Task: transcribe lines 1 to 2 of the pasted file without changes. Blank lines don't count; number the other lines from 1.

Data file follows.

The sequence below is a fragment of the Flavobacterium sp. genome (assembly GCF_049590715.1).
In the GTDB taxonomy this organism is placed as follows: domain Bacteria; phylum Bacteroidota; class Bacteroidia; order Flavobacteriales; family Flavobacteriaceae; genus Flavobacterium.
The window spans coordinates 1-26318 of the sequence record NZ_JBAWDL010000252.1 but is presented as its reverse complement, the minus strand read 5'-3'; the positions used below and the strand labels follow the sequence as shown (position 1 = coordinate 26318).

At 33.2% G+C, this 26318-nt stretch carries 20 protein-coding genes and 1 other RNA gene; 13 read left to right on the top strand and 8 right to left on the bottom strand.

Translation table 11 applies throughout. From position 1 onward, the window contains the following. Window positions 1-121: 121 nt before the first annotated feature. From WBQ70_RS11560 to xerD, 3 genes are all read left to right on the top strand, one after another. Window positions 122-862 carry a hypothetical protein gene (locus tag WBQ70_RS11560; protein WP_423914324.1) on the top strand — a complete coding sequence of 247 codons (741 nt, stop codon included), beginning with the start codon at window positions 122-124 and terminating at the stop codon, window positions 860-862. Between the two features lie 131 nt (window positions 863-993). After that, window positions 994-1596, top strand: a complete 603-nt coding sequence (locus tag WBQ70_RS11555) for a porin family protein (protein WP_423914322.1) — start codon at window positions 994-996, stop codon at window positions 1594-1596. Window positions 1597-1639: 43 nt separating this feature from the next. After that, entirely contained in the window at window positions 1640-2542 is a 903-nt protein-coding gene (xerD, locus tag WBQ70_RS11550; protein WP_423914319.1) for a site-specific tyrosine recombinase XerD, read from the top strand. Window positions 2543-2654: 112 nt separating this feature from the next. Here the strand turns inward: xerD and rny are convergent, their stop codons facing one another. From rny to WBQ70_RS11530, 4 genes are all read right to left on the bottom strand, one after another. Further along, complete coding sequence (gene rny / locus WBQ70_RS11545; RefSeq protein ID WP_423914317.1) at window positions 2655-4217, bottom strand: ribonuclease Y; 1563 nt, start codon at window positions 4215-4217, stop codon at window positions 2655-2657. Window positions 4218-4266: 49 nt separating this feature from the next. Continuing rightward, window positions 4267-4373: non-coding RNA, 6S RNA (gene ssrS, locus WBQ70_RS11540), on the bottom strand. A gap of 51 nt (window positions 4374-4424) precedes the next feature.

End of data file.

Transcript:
The sequence below is a fragment of the Flavobacterium sp. genome (assembly GCF_049590715.1).
In the GTDB taxonomy this organism is placed as follows: domain Bacteria; phylum Bacteroidota; class Bacteroidia; order Flavobacteriales; family Flavobacteriaceae; genus Flavobacterium.